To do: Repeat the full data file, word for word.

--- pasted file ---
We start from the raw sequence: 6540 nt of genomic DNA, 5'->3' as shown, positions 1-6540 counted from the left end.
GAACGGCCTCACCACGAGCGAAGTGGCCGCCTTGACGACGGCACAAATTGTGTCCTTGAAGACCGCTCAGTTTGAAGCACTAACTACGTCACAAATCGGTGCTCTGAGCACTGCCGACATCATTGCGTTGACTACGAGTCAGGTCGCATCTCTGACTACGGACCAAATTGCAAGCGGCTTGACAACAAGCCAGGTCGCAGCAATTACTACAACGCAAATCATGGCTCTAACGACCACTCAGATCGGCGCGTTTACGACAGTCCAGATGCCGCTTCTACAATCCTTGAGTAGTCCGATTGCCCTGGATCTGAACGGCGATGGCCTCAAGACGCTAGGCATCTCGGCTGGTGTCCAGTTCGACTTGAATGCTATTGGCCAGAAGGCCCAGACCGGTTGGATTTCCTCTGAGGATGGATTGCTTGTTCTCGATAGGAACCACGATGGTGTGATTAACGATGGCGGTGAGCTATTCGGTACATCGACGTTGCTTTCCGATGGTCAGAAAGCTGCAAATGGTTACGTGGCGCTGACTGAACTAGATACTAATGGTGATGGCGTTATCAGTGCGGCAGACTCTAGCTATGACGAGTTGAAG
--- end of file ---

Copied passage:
We start from the raw sequence: 6540 nt of genomic DNA, 5'->3' as shown, positions 1-6540 counted from the left end.
GAACGGCCTCACCACGAGCGAAGTGGCCGCCTTGACGACGGCACAAATTGTGTCCTTGAAGACCGCTCAGTTTGAAGCACTAACTACGTCACAAATCGGTGCTCTGAGCACTGCCGACATCATTGCGTTGACTACGAGTCAGGTCGCATCTCTGACTACGGACCAAATTGCAAGCGGCTTGACAACAAGCCAGGTCGCAGCAATTACTACAACGCAAATCATGGCTCTAACGACCACTCAGATCGGCGCGTTTACGACAGTCCAGATGCCGCTTCTACAATCCTTGAGTAGTCCGATTGCCCTGGATCTGAACGGCGATGGCCTCAAGACGCTAGGCATCTCGGCTGGTGTCCAGTTCGACTTGAATGCTATTGGCCAGAAGGCCCAGACCGGTTGGATTTCCTCTGAGGATGGATTGCTTGTTCTCGATAGGAACCACGATGGTGTGATTAACGATGGCGGTGAGCTATTCGGTACATCGACGTTGCTTTCCGATGGTCAGAAAGCTGCAAATGGTTACGTGGCGCTGACTGAACTAGATACTAATGGTGATGGCGTTATCAGTGCGGCAGACTCTAGCTATGACGAGTTGAAG